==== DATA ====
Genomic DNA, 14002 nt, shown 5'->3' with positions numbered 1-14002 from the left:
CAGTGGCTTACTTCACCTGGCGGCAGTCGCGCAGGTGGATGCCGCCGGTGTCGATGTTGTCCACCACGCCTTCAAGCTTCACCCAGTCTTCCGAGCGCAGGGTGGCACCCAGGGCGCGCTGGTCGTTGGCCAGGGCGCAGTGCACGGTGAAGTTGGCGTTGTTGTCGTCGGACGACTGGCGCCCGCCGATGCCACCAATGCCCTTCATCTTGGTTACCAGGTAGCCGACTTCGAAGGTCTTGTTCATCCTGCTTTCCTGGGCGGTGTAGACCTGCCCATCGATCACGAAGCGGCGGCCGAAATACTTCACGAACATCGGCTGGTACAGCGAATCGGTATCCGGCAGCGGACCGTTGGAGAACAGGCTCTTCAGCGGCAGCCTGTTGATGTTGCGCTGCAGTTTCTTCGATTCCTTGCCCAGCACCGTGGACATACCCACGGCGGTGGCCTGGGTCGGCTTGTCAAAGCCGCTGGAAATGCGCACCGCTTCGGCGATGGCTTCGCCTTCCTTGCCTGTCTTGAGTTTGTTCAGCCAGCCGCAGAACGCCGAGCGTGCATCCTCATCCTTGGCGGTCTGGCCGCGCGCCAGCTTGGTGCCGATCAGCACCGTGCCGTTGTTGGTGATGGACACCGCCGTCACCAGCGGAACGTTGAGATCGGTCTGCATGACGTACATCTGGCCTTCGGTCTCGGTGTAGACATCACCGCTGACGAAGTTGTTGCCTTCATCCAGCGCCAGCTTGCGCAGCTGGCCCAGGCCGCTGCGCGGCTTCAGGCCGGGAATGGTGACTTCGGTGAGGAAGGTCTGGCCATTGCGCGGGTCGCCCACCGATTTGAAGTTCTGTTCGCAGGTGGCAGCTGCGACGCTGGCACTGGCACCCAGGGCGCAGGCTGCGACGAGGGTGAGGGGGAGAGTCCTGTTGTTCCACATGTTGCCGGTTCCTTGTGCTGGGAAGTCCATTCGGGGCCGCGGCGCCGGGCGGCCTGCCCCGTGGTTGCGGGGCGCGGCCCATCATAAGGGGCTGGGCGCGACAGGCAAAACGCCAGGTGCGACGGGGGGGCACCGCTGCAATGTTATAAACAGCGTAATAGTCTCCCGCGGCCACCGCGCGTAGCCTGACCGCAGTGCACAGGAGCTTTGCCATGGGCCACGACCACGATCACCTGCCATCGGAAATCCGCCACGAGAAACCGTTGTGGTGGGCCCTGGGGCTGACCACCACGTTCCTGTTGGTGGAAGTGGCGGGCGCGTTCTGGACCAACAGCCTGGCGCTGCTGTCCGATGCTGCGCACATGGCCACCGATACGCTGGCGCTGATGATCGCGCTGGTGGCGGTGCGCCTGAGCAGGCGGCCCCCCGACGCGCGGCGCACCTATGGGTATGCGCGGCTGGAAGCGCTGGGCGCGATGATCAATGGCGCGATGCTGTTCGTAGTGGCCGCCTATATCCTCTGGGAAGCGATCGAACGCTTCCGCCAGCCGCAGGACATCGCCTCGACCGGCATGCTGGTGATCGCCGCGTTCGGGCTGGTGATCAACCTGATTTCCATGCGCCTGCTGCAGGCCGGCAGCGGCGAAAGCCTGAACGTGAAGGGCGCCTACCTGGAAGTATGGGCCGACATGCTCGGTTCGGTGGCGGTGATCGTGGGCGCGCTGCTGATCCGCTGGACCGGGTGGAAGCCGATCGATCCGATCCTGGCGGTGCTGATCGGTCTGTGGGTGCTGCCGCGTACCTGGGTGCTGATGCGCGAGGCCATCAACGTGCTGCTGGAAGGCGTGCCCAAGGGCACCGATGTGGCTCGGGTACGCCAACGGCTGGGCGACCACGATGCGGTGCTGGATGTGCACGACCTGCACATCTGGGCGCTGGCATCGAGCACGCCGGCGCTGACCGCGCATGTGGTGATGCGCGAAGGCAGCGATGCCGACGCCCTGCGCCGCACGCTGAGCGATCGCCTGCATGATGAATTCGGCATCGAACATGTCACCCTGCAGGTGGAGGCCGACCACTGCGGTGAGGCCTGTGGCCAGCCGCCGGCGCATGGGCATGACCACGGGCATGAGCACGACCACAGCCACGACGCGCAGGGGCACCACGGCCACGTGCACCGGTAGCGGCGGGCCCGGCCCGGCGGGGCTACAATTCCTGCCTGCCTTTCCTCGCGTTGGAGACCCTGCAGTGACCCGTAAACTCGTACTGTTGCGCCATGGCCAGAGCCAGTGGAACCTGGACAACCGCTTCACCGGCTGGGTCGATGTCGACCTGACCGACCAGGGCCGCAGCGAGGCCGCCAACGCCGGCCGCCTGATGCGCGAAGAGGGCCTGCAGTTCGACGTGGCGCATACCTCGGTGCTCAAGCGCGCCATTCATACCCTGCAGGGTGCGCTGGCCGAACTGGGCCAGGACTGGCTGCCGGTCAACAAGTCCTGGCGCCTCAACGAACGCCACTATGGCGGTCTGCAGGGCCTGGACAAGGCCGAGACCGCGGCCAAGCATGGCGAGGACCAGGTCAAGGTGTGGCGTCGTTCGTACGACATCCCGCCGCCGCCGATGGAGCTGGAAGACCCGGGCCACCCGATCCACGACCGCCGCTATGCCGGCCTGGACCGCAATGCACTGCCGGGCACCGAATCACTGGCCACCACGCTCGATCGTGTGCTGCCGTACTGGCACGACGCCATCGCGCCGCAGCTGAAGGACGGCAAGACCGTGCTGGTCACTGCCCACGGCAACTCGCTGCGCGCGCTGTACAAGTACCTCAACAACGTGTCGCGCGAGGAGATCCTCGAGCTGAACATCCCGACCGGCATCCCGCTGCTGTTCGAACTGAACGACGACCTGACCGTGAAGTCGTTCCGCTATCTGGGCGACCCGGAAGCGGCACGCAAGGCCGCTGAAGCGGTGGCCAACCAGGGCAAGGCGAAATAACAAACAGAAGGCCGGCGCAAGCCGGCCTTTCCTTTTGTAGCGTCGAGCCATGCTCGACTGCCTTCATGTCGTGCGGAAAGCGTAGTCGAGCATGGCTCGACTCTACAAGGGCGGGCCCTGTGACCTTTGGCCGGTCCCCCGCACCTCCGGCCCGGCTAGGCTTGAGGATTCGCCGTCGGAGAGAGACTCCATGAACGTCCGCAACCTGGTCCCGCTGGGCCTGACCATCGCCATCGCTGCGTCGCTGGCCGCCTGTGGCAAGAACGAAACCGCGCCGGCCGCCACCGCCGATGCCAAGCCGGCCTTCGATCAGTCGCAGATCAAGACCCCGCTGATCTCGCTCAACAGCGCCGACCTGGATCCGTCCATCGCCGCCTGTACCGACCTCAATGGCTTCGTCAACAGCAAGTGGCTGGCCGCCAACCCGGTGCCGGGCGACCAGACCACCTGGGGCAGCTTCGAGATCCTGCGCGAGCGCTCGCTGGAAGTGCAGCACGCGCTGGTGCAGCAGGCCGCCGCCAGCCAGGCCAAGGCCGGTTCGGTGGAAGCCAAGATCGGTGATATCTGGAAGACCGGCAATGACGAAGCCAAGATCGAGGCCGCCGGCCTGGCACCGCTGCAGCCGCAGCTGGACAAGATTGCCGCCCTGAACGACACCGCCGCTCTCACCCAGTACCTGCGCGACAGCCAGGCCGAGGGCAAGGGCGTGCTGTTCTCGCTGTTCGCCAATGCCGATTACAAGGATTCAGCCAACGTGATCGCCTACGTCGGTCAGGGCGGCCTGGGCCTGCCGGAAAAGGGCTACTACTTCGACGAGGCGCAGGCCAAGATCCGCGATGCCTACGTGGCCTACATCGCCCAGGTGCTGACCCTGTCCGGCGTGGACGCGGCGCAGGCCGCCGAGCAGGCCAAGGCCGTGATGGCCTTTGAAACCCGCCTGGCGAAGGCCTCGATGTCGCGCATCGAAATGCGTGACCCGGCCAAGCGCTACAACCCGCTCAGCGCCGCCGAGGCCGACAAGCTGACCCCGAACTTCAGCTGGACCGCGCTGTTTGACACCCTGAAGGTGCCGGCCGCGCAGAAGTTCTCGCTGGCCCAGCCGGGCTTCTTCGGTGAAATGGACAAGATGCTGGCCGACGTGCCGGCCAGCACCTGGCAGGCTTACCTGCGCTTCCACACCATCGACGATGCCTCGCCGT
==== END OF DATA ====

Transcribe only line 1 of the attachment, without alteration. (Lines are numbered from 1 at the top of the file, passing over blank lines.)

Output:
Genomic DNA, 14002 nt, shown 5'->3' with positions numbered 1-14002 from the left: